First step for a long trek

24th of 3, 2016

By Tirthankar  Mukherjee

An article in our Mongolian section last month, read together with its updated version in English in the present issue, will give hope to all who look forward to Mongolian State-owned enterprises functioning to their full potential, contributing more to the nation’s GDP, in both absolute and comparative terms. With its vast reach and control over resources in this extraordinarily resources-rich country of ours, Erdenes Mongol stands to gain most from the helpful legal environment parliament has now granted to it. Talk of it attaining the performance level of Temasek in Singapore is somewhat premature – a toddler cannot overnight become a pole vaulter – but successive men in charge of Erdenes Mongol have been right to choose it as a model.

Our economy is in a mess, not all of it our own doing, though there have been wrong decisions, many taken deliberately to serve short-term interests. No country can expect to remain insulated at any time from purely economic as well as politico-economic uncertainties, all the more so when, as at present, the disequilibrium between a producing nation like Mongolia and its main, and often only, buyer remains so glaring. De facto currency devaluation has not worked. Our political leaders must now develop realistic national plans that reflect challenges on the ground. Their implementation can then be given over to industry, the responsibility to be shared equally by SOEs and the private sector, domestic or foreign.

Equally, but, because of historical reasons, expectations are always higher from our SOEs. This is nothing unique to Mongolia, as in large parts of the world state-owned enterprises have been prominent for decades, again for historical reasons. Several have performed well, but in general SOEs are losing their sheen, struggling (and more often than not) failing to meet the private sector’s performance levels, and leaving potential profits unrealised. Conflicting financial and social objectives are only part of the problem; notwithstanding the tough economic times, these enterprises can significantly improve their performance only if they can break the constraints of the public-sector model, marked by partisan and myopic political interference.

This is where the ray of hope now shines in Mongolia. There can be many a slip between adoption of amendments in parliament and their application in the board rooms of SOEs, but it does seem everybody has had enough of inept political control, prompting decisions that have pushed companies’ financial goals beyond reach, and thus suppressed productive and inclusive national growth.

With really independent directors on board, loyal to professional management principles and not taking their cue from the political expediencies that put them there, SOEs should now be able to focus on delivering meaningful results. This is not the same as abandoning all social initiatives that may not be directly linked to financial targets. Social commitment and corporate governance are not mutually exclusive. Autonomous work practices with no political interference, and an intense focus will enable Erdenes Mongol and others to effectively discharge their mandates. It is not just our perception, or our recent experience, but the robust body of theoretical studies on corporate governance has well documented how political interference in decision-making is detrimental to corporate performance.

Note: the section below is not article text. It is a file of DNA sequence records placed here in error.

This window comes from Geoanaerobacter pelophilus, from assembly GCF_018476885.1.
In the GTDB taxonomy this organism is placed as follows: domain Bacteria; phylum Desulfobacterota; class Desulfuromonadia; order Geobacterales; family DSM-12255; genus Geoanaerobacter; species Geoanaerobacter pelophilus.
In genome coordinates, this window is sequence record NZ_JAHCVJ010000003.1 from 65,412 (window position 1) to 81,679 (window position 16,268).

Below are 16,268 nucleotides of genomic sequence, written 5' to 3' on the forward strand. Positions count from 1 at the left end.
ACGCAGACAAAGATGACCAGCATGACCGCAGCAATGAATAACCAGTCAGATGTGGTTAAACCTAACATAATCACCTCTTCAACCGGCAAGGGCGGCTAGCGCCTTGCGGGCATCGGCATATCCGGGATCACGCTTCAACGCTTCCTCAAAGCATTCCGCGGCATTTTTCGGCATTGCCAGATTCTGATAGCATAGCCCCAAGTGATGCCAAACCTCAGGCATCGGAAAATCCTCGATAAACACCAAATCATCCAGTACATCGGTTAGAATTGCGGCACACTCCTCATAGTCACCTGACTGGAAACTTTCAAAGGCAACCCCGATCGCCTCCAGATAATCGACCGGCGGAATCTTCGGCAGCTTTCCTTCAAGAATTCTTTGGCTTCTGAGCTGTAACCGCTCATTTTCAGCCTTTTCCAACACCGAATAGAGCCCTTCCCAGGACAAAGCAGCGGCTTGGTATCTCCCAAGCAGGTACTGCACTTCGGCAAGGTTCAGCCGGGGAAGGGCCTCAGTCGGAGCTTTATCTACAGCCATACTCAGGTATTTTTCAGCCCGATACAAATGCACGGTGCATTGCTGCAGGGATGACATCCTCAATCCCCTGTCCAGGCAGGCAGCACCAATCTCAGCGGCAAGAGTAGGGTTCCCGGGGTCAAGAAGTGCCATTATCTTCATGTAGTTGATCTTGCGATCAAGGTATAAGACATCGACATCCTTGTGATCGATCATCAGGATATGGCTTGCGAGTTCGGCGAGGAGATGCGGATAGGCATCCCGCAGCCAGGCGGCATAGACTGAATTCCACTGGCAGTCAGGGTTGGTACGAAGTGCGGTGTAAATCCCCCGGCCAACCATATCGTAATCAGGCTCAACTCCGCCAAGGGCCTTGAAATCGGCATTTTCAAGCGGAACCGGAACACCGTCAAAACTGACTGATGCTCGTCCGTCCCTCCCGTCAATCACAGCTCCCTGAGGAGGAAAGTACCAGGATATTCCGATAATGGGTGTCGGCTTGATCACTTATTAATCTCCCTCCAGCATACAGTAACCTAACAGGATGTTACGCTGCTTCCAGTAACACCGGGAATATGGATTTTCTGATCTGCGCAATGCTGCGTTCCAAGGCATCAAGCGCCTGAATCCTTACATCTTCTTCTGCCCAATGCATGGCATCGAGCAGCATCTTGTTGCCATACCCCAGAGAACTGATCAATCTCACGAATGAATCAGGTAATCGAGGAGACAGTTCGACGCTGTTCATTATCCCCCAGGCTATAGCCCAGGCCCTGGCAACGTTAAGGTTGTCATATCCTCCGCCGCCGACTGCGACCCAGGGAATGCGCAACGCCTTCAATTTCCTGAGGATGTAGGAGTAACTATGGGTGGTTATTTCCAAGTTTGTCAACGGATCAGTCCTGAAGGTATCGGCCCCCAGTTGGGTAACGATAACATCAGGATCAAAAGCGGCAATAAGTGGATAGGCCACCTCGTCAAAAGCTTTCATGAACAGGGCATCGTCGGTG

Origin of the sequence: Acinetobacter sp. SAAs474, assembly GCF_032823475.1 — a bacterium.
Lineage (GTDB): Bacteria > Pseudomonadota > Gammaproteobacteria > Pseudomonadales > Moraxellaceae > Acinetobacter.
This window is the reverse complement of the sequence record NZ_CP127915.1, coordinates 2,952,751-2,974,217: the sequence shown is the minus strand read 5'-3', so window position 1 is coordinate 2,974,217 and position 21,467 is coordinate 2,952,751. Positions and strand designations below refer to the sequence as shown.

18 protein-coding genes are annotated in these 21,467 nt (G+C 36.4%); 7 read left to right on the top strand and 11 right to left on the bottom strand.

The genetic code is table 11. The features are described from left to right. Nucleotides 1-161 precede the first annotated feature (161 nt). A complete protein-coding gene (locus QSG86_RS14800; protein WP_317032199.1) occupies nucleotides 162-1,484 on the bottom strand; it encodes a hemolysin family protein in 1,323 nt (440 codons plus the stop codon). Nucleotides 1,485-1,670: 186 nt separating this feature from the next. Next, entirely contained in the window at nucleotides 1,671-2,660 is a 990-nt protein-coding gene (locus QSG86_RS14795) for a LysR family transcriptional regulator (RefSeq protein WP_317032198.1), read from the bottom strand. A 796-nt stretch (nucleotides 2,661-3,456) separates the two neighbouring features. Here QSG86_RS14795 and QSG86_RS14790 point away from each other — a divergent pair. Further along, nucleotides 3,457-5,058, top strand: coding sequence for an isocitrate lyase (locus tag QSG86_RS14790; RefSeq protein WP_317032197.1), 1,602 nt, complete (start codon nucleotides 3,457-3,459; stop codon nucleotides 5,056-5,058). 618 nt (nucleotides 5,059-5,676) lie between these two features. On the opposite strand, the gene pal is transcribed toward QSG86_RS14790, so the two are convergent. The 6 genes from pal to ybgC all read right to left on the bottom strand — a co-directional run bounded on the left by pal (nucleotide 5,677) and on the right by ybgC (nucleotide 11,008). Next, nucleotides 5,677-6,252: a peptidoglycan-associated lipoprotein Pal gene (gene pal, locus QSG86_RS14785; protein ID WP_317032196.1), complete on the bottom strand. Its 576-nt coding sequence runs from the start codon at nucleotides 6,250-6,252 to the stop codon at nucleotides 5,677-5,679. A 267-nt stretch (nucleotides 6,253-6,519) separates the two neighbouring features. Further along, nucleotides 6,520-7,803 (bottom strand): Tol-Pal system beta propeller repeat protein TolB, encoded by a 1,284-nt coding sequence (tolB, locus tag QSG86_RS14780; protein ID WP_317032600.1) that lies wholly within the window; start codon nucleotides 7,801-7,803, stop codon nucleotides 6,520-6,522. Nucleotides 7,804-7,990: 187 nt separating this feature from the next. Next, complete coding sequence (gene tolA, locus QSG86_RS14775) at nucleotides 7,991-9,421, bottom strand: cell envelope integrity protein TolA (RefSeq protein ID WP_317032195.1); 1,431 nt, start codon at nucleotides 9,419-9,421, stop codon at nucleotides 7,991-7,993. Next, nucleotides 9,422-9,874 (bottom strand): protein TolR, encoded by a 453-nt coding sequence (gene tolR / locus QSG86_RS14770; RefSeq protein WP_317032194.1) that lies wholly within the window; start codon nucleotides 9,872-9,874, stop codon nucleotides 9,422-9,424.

Maybe it would be wiser to hold our horses until the elections are over. The months before that are unlikely to see any radical change, and though whichever party forms the government will be hard pressed to turn back the clock and reassert Government control, it can find ways to delay or dilute change. Maybe the waiting time can be best utilised by the SOEs to develop the human resources available, so that they have on board members with adequate business management skills and expertise as well as financial and accounting knowledge to have effective oversight.        

Every company should have in place institutional mechanisms, including independent directors to ask the right questions, an audit committee to scrutinize accounting policies and procedures to ensure transparency and fairness, a remuneration committee to decide on the salaries of top management, and a nominations committee to propose new entrants to the board. Good corporate governance aims to guarantee that the company is directed and controlled responsibly, professionally, and transparently, so that it remains successful. Ownership of an enterprise is perhaps not so important as its efficiency and productivity. Ownership may not matter but control does and the new year has brought us the gift of distancing government control from management. Now it is up to us to make best use of this new opening.
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